For the past year or so that I’ve been doing very basic knitting, I have been using straight needles. Many I got from my mother who no longer knits, and a few I purchased. A few others were given to me by people who also no longer knit. They have been easy to store since they are straight. I have been keeping a lot of them in plastic yarn holder tube.

Now, however, that I’m collecting a few circular needles, I needed something else to keep them in. There are products made specifically to store circular needles, but with all the Thirty-One bags and storage products I have, I went through my stash and found a perfect solution – the Timeless Beauty Bag! I have used this for traveling too, but I don’t travel that much.




See…it works perfectly for the few circular needles I’ve collected so far plus some double pointed needles and a few notions too! The clear pockets are also large enough that I can keep the packaging the needles came with too, which I might find handy at a later date.

Paint, Home Decor, and Ribbon

Blogged under Around the Web by Tammy on Sunday 15 June 2014 at 10:15 am

Resin Crafts Blog
I am replacing plain IKEA door knobs with something so much better! See how I did this on the blog this week.

Carmi’s Art/Life
Your scissors will never look better if you take a few minutes to glam them up with Jewelry Clay.

Too Many Layers Make you Cry over Decoupage Projects
Like peeling layers from an onion, many layers on decoupage can make you cry. The Artful Craftfer tells you how to keep it simple and tear-free.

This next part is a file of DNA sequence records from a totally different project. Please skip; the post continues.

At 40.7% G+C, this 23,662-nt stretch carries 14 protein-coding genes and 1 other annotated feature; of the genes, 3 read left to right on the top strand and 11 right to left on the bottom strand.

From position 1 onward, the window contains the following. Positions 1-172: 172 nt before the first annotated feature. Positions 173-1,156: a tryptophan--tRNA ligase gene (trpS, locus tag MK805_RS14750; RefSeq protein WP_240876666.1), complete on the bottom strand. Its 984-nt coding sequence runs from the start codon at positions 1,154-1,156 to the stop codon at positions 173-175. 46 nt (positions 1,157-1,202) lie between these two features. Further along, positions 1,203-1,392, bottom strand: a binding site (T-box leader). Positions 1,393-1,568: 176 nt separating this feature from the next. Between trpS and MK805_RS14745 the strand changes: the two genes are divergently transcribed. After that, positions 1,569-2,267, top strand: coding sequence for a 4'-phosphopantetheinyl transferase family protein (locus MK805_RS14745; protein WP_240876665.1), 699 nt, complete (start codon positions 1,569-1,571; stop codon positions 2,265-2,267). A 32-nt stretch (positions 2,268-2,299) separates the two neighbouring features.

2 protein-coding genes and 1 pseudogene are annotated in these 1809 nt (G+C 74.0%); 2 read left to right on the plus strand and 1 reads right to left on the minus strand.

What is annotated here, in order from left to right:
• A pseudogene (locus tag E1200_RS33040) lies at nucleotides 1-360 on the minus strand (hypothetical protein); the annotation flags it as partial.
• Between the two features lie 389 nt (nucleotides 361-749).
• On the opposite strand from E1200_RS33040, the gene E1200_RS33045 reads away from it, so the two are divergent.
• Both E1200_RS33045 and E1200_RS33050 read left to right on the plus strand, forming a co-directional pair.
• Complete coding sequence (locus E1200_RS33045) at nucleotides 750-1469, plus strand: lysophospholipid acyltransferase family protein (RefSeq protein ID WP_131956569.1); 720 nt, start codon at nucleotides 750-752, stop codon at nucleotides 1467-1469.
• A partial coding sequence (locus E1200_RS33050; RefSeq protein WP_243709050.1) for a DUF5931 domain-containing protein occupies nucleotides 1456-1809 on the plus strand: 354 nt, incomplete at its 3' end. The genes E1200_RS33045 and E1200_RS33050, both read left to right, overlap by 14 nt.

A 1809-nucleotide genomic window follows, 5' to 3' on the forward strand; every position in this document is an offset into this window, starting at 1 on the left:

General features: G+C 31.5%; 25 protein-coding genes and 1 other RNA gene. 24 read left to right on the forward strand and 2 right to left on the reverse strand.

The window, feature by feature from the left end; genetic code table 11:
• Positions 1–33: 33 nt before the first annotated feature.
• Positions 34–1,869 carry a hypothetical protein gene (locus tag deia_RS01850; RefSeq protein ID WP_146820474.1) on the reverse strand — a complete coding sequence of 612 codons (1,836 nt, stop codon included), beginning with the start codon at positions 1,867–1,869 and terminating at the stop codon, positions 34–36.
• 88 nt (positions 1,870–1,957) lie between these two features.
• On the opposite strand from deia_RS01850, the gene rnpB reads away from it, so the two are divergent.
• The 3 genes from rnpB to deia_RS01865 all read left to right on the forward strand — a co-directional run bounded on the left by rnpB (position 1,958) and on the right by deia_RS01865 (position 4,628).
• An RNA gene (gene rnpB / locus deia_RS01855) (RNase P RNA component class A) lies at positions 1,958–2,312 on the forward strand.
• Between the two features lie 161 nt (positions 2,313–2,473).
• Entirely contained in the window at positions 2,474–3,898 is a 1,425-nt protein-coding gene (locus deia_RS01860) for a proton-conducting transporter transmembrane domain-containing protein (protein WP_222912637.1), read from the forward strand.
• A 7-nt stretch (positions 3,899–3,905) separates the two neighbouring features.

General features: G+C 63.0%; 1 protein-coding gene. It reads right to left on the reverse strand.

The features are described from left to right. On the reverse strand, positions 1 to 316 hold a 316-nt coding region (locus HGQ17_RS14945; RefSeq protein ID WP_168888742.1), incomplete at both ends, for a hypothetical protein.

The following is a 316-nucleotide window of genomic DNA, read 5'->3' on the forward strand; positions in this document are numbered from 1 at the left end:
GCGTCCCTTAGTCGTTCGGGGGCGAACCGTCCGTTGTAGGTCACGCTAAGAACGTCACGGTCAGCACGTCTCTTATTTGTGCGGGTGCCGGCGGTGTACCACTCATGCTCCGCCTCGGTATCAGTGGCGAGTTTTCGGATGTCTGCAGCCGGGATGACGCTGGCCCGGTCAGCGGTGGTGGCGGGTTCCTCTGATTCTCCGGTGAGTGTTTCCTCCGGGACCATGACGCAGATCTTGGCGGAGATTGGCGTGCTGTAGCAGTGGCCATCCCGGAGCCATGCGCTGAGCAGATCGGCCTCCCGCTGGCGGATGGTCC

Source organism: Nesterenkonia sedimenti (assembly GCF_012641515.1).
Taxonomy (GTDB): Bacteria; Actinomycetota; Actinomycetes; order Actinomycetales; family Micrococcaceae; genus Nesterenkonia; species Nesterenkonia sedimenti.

A Bead A Day
Do you go through bead phases? Lisa’s sharing her latest one…Beads, charms, and pendants with faces.

Snap out of it, Jean! There’s beading to be done!
The best reunion Jean never attended! And she made the bracelets! See Jean’s blog for the amazing story of this transforming experience,

Mixed Media Artist
Just for fun, Cyndi painted an old globe…

Beading Arts
Cyndi shares the first part of her new tutorial on working with pleated silk shibori ribbon and using it in your bead embroidery.

Fabric Blooms – Book Review

Blogged under Good Books by Tammy on Saturday 14 June 2014 at 10:30 am


Fabric Blooms: 42 Flowers to Make, Wear & Adorn Your Life ($17.95 US; $19.95 Canada) by Megan Hunt is published by Lark Books and includes a huge assortment of simple craft projects where you use various types of fabric to constructor flowers. Use the flowers together in a vase as a home decor item, or turn them into accessories such as lapel pins and headbands. One point of this book that really appeals to me is the fact that you do not need a large amount of supplies to complete most of the project. Some projects might even be made using scraps and leftovers such as bits of fabric from a previous sewing project and orphaned buttons.

Most of the projects are designed around a similar process where you use templates (provided in the back of the book) to cut out petal and leaf shapes. Then you assemble these as explained in the instructions to form the flowers. The flowers are kept together using simple techniques such as using floral tape and basic hand-stitching like back and running stitches.

The book is filled with ideas on how to use the flowers once they are completed. For example, you can attach them to bobby pins and create pretty hair accessories. Turn them into push pins for a pretty and functional bulletin board. Attach a pin back and add them to a coat lapel. Make a bunch and give them out as small party favors or thank you gifts.

Because you will need a decent pair of sharp scissors to cut out the flower pieces, I wouldn’t say that these projects are necessarily good for very young children to try; however, for children who are a little older, these would be nice projects to do together. Novice crafters will also find these projects very doable. For more advanced crafters, like I said before, this could be a nice way to use up leftover supplies.